It's been said that every little tiny new bit of human thought since about 1996 has been reproduced on the internet. Obviously, that's an overstatement.
Until maybe now:
Those folks at Google (Nasdaq: GOOG) just keep churning out new applications. Yesterday it was Google Video, which allows users to search the Internet for content of a number of television shows by using the show's closed-captioning information. "What Google did for the Web," Google founder Larry Page said in a press release, "Google Video aims to do for television."
To say that this service is in beta mode might be an understatement -- even for the company with the understated, plain-white-background home page. For the moment, the number of TV providers the company currently indexes is limited -- PBS, the NBA, Fox (NYSE: FOX) News, and C-SPAN got top billing in the press release. And Google has been indexing TV data since only last month. (Meanwhile, Yahoo! (Nasdaq: YHOO) has added a search to its front page that lets you search and inspect video clips.)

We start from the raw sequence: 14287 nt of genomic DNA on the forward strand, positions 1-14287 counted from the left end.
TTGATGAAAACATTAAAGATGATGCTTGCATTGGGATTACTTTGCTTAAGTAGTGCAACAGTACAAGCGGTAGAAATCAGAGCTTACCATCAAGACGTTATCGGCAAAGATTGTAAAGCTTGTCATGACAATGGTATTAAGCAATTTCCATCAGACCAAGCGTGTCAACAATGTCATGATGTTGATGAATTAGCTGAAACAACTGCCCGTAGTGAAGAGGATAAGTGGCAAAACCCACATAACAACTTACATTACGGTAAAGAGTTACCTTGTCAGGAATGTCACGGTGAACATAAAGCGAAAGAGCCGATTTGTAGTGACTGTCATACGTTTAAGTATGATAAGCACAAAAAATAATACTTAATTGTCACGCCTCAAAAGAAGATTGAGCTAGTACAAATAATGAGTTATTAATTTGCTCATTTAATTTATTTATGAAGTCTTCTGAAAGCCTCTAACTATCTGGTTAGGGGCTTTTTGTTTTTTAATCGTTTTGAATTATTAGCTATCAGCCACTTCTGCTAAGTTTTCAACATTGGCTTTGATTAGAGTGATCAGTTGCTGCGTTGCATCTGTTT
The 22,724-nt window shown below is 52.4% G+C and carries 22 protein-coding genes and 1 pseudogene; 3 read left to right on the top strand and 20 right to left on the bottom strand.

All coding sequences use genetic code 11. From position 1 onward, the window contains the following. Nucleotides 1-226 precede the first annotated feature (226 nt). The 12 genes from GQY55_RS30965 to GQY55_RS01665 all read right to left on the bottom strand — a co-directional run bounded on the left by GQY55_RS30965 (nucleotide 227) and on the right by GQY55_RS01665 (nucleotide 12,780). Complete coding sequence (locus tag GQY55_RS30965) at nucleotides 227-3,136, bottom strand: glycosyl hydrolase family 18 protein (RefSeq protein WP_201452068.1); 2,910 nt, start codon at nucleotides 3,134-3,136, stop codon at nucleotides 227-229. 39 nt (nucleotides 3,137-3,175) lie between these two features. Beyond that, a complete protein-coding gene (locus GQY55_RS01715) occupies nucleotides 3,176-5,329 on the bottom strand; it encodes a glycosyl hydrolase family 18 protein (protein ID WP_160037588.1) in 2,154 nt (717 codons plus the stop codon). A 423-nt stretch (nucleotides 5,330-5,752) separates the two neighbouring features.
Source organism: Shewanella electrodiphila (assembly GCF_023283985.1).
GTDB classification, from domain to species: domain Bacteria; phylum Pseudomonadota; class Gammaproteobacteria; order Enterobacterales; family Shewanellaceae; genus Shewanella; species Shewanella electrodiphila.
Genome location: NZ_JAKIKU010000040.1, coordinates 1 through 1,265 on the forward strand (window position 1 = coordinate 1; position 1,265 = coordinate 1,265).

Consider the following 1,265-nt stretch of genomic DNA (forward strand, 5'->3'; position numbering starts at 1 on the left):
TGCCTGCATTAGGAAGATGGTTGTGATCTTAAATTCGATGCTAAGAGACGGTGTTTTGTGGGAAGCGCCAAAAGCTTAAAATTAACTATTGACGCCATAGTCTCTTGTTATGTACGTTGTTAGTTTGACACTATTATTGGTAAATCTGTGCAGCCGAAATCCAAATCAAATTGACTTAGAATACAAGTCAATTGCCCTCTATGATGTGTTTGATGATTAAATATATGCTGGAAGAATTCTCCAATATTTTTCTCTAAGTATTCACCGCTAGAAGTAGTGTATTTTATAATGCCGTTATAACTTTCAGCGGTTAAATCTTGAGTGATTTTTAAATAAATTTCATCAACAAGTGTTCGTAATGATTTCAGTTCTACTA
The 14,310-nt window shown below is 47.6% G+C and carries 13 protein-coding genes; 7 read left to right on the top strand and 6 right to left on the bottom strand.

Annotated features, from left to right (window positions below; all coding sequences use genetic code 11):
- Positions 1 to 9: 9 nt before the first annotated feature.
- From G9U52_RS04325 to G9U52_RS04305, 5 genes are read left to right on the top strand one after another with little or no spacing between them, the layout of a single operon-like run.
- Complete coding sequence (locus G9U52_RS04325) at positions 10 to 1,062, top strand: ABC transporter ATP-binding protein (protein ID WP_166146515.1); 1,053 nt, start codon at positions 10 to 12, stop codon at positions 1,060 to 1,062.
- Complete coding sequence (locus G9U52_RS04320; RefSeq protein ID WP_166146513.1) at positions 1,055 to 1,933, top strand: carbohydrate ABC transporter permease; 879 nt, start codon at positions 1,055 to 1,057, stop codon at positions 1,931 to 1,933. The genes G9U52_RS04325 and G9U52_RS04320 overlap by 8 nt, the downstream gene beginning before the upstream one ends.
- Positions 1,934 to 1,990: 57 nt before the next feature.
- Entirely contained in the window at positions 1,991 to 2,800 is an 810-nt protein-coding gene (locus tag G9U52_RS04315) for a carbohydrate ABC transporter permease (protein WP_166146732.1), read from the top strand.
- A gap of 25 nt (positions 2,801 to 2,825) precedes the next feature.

But the possibilities for Google are nonetheless impressive. Among the highlights the company listed: program previews using still images, information about upcoming airings, and keyword searches within specific programs. This all has the potential to be of great interest to paying broadcasters who are looking for new ways to raise awareness of their programming.
If everything on TV from Meet the Press to Queer Eye will soon be Google-able, it won't be long until everything, period, is on some search engine somewhere.
Frankly, I don't know whether to be shaken or excited or both.
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